The Commission considers this an investor protection:
The limitations we are adopting will help prevent broad offering communications over the internet to unlimited numbers of non-accredited investors by requiring the sponsor to limit participation to a population of potential investors related to the sponsor or about whose qualifications the sponsor has some knowledge, but at the same time will provide sponsors with ample flexibility to continue to conduct such events.
But how is preventing people from hearing truthful information via “broad offering communications” a worthy policy goal irrespective of statutory origins? As Commissioner Peirce might ask, what are the consequences? For instance, why does it benefit sponsor-university students to attend but not someone at a nearby junior college or the would-be entrepreneur saving to start a business. In fact, the prohibition functions like an arbitrary restriction on people’s First Amendment right to hear information.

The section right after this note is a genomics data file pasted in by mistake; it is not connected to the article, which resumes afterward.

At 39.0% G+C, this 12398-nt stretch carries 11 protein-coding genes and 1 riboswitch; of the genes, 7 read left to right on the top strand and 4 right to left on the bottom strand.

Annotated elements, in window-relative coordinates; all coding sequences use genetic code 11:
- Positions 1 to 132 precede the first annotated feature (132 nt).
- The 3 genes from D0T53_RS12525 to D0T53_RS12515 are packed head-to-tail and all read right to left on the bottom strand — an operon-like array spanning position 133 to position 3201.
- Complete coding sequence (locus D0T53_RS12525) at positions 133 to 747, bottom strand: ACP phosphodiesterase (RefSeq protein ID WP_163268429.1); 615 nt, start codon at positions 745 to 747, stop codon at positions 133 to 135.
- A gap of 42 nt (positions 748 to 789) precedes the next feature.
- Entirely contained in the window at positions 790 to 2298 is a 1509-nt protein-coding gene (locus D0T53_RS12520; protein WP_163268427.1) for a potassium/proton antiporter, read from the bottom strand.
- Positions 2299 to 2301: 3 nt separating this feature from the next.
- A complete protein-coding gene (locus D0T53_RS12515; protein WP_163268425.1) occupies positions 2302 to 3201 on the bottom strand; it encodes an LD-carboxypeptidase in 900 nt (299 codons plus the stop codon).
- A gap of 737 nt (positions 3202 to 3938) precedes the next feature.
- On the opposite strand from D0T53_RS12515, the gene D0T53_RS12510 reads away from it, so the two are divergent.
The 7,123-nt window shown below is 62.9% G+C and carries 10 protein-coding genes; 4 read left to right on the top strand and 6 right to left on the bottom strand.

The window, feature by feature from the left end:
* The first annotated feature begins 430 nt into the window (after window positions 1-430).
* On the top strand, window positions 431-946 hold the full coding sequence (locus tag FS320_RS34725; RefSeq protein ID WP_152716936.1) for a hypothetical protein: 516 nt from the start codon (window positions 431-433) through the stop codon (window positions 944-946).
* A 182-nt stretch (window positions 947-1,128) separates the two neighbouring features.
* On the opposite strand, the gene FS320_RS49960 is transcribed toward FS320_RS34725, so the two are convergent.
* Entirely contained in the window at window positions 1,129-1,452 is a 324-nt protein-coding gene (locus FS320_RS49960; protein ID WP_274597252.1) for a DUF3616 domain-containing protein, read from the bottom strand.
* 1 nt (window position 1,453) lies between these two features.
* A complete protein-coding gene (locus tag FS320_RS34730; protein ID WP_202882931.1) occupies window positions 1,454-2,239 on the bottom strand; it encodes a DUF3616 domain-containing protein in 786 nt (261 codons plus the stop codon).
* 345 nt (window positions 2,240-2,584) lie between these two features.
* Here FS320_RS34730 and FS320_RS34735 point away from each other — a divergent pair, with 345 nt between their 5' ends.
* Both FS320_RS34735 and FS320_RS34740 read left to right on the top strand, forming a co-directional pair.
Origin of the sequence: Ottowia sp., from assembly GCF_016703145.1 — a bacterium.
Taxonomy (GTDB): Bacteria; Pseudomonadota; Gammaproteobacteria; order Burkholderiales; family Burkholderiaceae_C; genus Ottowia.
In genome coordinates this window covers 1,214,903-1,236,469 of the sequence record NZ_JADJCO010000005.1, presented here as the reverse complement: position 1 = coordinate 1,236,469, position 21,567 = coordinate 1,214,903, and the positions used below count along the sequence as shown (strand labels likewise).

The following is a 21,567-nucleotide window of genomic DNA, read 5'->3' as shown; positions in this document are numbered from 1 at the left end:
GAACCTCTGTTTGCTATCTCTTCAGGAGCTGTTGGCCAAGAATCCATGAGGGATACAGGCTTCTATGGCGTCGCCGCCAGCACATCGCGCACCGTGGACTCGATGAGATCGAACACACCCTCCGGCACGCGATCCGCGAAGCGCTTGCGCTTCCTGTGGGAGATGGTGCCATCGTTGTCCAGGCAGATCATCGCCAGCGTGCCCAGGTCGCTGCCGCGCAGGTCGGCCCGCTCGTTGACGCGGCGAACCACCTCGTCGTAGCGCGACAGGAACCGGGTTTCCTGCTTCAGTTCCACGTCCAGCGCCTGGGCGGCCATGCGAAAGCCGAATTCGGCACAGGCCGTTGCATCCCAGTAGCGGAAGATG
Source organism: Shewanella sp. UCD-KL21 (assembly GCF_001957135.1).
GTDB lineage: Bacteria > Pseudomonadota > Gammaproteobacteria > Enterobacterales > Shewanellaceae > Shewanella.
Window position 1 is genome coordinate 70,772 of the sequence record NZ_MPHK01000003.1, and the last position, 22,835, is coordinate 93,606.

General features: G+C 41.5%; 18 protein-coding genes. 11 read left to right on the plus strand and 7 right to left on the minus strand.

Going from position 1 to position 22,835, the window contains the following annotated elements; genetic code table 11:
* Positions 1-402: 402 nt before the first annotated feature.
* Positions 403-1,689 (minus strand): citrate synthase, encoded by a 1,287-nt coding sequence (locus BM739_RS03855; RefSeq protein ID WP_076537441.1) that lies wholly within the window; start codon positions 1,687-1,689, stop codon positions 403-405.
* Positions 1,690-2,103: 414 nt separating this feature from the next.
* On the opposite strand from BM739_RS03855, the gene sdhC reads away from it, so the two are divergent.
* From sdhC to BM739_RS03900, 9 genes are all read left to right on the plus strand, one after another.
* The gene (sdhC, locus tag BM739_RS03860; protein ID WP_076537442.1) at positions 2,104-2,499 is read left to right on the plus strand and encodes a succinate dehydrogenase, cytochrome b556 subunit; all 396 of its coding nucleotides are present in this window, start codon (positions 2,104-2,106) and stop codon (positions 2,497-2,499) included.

The SEC should stop policing speech and focus on sales
Despite what consumer lobbying groups and academics might think, the SEC should stop regulating offers and exit the speech-policing business. No one is harmed just from hearing an offer. The rules reify concerns animating the original securities acts but untethered to the modern communications world.
The new Demo Day rules reflect a genuine Commission effort to improve and clarify rules. Unfortunately, it reinforces the reality that the Commission has anointed itself speech cops for so long it can’t grasp an alternative.